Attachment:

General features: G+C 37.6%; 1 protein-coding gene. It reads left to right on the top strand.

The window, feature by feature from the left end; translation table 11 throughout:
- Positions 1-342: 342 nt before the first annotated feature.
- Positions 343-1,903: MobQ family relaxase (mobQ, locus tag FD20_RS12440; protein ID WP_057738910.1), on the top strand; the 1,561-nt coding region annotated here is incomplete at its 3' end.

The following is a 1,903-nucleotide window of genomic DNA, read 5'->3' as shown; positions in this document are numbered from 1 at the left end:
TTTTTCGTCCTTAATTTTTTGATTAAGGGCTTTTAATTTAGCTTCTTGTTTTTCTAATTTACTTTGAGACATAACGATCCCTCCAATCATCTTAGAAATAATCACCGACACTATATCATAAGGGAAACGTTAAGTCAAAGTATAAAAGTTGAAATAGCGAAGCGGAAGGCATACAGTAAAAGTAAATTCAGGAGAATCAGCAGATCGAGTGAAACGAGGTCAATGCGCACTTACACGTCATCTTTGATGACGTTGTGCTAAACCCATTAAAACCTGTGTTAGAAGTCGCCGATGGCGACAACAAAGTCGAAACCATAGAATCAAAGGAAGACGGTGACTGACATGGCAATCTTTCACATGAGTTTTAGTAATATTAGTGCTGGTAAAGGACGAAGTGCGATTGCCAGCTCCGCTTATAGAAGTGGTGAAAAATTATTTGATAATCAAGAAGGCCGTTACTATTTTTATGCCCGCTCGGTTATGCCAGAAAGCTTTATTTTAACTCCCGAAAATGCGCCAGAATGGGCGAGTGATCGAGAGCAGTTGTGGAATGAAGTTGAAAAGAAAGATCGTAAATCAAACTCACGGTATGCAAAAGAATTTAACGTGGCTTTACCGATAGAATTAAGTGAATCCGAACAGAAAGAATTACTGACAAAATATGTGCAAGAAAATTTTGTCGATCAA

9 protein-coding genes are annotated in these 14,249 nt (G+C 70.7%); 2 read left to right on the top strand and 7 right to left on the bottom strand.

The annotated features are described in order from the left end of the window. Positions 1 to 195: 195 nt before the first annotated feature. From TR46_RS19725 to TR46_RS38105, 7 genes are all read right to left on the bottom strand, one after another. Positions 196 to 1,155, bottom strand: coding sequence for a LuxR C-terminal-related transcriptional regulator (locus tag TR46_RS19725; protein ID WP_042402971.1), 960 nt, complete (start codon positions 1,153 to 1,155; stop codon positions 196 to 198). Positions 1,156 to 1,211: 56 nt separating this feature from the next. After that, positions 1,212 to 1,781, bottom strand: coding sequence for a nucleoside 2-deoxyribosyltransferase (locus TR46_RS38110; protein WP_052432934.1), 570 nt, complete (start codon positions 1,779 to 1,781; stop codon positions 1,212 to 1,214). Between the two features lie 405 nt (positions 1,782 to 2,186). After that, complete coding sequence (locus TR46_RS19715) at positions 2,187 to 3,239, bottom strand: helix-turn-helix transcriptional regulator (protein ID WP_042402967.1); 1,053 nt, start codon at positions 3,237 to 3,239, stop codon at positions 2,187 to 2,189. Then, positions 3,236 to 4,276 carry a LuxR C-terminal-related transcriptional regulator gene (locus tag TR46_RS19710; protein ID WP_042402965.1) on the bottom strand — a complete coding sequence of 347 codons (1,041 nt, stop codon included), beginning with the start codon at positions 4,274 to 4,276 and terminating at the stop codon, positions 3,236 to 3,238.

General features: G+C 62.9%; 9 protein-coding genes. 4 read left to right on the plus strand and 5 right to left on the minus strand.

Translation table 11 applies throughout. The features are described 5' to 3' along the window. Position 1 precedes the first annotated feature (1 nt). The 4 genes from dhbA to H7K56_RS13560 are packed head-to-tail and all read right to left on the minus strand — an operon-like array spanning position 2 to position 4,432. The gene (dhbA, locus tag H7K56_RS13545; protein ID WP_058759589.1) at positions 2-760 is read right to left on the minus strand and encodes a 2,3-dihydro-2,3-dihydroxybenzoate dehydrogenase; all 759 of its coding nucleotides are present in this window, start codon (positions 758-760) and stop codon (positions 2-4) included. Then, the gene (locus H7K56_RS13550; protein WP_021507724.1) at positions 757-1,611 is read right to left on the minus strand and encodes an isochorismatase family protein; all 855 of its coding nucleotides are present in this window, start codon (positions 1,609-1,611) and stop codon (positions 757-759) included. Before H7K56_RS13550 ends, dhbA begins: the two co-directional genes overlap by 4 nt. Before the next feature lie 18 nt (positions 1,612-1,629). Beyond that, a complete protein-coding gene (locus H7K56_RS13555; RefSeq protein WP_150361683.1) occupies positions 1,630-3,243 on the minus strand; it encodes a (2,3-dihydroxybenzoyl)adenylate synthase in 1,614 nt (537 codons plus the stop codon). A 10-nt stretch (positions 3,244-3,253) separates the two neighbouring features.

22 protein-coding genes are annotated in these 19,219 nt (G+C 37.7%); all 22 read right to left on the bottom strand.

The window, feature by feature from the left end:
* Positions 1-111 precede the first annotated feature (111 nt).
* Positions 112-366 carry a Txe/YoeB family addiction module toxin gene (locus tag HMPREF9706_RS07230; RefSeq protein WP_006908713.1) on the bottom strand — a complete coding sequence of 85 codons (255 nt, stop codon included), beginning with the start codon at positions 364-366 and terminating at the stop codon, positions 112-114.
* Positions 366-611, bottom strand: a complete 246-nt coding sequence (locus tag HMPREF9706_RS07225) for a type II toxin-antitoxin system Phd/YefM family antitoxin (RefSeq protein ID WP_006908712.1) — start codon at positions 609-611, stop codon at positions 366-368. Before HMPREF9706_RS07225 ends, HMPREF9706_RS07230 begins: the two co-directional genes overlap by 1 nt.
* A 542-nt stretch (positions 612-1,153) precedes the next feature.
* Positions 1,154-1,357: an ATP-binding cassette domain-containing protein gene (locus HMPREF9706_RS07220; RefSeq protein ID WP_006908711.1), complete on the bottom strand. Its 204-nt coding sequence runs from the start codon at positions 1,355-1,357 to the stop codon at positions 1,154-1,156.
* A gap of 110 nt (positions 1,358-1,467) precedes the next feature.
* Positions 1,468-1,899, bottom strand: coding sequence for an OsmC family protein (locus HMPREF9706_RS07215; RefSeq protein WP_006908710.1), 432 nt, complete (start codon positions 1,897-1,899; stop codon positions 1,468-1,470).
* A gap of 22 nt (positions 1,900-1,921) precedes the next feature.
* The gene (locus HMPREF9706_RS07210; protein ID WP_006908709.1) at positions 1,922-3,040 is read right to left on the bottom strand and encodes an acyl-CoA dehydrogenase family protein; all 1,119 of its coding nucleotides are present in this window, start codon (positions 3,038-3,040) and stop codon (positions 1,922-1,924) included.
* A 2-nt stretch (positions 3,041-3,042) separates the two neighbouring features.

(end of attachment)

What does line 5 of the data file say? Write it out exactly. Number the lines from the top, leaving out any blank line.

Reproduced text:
The following is a 1,903-nucleotide window of genomic DNA, read 5'->3' as shown; positions in this document are numbered from 1 at the left end: